Stress before Success

Posted: March 14, 2013 in 90 Gallon Reef, Refugium

After realizing, yesterday, that I needed to redo all my fuge plumbing, I had to hold off on plumbing until I got the remainder of the parts.

I picked them up on the way home from work today, and began assembling them. Unfortunately, the angle I need to get the new piping from the emergency overflow through was pretty tight.  This meant I needed to move the refugium until it was lined up correctly. So I began moving the tank to line it up. I kept bumping the pipe that was from my main tanks overflow.

Little did I know how barely watertight the bulkhead on my main tank was. As their was some pressure on this pipe, I heard something through the wall… wondering what it was, I walked around the picture. Water was pouring from the bulkhead on my main tank!  Panic set it.  I tried to stop the leaking, but (since the fuge tank was in the way, and I didn’t realize it) I was unable to turn the piping enough to stop the leak. Frantic I started looking for solutions. The hole is too tight to get my hand up there, and I can’t even get my hand down the overflow in the tank because of how tight it is. Eventually realizing that I needed to move the refugium to get the pressure of the plumbing.  There is no feeling the this hobby like the idea that you’ve completely screwed you tank. Especially when it’s due to a change that wasn’t entirely needed, and shouldn’t have effected the display tank in the slightest.

Where’s Life’s undo button?

This picture was from when the leak was mostly stopped. Though, it was fairly intensely dripping. At this point, the leak was still too much to be “acceptable”.  After a while of fiddling with the configuration of the pipes, I was able to get it down to roughly a drip every 10 to 20 seconds. This is how it was originally before, and stopped on it’s own. Let’s cross our figures it happens again.  Overall, I had a couple gallons of water on the floor of my stand.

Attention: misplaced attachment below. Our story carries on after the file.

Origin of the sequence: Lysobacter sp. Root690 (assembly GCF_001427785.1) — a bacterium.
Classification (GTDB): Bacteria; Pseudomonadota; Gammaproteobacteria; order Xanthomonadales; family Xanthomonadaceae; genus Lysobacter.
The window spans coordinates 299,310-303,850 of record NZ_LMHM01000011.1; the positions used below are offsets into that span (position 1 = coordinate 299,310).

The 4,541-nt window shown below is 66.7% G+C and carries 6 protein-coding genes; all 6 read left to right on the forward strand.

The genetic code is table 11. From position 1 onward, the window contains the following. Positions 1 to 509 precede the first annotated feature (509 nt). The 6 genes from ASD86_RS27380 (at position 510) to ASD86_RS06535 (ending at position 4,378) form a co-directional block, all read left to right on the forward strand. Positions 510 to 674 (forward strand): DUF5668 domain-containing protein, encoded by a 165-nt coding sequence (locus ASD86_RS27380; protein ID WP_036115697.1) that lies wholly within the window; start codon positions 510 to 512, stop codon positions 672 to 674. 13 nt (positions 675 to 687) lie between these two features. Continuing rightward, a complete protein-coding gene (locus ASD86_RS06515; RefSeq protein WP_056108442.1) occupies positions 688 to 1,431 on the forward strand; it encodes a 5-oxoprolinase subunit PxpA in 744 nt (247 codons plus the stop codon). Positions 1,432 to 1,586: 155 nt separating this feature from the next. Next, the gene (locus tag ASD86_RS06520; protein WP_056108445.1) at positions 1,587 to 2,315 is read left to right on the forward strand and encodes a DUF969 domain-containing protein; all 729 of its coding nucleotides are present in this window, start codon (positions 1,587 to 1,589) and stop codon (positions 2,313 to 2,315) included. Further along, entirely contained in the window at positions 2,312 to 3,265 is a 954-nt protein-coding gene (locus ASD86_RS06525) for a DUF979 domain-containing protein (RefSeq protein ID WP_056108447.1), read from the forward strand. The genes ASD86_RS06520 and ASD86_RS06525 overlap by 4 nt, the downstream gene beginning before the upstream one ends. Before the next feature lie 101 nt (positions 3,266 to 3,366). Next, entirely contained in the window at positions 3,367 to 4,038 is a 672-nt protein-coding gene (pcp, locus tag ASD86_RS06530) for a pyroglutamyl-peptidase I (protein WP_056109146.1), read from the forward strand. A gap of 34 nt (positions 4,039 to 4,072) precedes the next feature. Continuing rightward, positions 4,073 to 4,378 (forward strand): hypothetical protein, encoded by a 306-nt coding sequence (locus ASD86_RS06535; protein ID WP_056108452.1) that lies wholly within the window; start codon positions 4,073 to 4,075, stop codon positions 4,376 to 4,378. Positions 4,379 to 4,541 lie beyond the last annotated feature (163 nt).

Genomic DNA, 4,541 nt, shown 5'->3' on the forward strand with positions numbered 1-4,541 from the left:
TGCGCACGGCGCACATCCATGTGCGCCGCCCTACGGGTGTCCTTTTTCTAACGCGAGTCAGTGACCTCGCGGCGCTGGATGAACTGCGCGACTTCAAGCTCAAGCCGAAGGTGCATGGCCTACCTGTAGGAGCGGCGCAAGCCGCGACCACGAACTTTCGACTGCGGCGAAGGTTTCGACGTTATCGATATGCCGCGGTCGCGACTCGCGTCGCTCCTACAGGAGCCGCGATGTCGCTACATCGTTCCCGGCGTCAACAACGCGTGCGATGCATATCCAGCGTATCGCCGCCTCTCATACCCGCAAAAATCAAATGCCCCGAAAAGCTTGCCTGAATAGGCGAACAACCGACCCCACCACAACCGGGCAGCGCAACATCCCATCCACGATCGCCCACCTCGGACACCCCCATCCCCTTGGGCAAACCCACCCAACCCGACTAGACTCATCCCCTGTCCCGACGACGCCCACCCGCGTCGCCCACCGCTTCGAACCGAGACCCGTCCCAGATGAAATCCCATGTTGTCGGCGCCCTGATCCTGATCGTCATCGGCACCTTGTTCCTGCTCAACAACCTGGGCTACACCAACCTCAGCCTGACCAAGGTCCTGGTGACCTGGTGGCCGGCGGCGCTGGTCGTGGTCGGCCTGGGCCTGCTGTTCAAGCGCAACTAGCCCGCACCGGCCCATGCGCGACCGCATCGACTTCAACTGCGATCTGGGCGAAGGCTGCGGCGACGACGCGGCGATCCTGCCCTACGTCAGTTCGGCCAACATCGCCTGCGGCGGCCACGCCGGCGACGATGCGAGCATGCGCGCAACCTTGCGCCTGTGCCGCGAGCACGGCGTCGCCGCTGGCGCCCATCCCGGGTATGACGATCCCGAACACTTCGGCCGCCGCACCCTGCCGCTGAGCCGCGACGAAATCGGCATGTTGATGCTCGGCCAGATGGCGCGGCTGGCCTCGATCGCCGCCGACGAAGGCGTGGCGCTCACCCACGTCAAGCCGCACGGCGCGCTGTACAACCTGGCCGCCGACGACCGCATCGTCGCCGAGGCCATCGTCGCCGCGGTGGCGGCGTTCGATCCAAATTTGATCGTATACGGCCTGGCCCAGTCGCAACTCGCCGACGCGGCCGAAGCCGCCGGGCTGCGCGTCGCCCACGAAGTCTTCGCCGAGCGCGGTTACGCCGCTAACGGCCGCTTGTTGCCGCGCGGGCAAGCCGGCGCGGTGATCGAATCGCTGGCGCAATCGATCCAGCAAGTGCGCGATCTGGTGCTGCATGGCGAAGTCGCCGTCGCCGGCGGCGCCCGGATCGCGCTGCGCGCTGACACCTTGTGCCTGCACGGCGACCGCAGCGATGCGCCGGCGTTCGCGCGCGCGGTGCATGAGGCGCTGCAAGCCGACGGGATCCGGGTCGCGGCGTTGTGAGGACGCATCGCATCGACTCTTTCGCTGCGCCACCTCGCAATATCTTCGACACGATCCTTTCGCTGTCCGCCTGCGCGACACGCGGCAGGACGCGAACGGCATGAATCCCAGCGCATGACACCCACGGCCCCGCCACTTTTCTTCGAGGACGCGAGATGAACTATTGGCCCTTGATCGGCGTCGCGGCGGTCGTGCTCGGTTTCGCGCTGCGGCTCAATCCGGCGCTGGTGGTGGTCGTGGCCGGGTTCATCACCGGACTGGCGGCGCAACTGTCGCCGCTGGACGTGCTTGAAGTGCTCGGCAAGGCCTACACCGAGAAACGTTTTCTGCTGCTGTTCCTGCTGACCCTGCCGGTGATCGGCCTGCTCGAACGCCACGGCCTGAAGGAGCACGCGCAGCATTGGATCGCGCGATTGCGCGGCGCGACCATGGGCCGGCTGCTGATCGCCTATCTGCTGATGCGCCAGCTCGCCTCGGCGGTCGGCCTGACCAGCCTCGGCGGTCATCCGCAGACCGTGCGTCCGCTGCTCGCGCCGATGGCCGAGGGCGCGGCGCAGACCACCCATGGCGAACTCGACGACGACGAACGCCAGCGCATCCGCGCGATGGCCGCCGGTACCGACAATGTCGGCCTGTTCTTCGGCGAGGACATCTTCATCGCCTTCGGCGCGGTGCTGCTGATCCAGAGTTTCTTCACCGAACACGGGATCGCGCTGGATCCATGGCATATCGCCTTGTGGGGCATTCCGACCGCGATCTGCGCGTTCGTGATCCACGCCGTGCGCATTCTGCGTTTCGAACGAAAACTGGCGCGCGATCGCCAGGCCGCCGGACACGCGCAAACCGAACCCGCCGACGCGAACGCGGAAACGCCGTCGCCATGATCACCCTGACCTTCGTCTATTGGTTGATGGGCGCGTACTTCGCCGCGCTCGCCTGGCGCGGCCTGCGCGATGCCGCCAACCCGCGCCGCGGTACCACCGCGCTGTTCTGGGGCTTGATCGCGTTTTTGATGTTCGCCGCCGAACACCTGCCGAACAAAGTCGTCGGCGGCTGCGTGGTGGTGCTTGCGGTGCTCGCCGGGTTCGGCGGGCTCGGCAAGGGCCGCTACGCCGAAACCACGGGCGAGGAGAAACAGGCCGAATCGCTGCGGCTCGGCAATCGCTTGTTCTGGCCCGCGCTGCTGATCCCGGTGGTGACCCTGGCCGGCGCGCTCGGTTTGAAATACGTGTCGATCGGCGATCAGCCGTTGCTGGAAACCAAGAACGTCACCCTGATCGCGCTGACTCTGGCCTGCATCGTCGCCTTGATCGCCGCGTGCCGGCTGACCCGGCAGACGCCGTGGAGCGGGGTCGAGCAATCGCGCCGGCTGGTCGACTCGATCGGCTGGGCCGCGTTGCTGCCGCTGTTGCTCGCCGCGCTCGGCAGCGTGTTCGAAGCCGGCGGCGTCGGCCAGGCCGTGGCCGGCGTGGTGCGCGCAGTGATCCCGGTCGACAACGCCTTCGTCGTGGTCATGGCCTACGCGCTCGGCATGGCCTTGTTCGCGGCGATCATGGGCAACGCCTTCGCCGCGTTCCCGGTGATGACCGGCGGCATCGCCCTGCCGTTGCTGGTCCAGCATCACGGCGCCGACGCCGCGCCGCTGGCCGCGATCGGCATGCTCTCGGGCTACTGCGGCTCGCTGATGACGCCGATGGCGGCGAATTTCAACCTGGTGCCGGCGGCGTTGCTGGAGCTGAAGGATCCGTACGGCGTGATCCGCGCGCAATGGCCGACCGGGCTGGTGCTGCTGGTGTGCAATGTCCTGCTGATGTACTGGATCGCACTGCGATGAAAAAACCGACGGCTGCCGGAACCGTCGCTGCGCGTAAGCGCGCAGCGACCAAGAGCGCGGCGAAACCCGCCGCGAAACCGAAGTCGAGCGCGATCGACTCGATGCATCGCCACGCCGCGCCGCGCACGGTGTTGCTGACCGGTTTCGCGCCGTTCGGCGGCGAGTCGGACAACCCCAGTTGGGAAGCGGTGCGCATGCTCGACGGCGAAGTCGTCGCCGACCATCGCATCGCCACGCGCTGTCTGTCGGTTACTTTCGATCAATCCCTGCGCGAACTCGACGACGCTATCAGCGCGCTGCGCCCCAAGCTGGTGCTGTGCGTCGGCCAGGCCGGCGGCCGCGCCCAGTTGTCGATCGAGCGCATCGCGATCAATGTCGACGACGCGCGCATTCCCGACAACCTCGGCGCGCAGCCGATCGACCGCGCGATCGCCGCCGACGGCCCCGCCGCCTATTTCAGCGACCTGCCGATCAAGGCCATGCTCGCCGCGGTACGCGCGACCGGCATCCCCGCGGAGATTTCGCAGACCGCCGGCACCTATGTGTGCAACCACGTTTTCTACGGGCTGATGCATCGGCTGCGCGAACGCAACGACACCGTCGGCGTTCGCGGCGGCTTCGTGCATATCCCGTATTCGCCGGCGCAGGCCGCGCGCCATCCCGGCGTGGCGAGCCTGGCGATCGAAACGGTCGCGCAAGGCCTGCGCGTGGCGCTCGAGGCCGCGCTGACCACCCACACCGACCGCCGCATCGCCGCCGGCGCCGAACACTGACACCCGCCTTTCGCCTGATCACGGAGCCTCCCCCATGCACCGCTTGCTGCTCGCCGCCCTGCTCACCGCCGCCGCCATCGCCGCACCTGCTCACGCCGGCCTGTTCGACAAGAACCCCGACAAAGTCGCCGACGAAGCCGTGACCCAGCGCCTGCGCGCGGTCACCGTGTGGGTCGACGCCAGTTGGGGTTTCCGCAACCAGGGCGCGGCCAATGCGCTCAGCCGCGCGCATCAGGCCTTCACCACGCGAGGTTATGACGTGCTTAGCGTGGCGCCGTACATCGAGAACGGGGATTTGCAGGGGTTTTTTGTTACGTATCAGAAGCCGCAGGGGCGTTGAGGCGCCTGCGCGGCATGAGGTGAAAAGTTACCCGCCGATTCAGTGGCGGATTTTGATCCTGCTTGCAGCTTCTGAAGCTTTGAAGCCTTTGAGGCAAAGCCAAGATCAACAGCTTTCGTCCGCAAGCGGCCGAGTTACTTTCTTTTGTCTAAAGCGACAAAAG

Once I had the leak situation under control (though, my pounding heart persisted for most of the night), I realized that my initial plan of plumbing the emergency line straight through the wall wasn’t possible due to how the tank needed to be situated. This left me with a ton of water in my stand, an extra hole in the wall, and a dilemma on how to get the plumbing right on the emergency overflow.

Luckily, I was setup well enough to get the emergency overflow line to go across the wall and then through a hole next to the original overflow.  So (after another trip to the hardware store) I was finally able to get the plumbing completed.


Needless to say, I ended my night with a couple drinks and a visit to the bar. This project ended up taking WAY more than expected.  Let’s hope the (now tiny) leak from the display tank overflow stops on it’s own from salt creep, as it did before. So far, I see no leaks from the fuge now. So at least something went right!

Fuge Back Online


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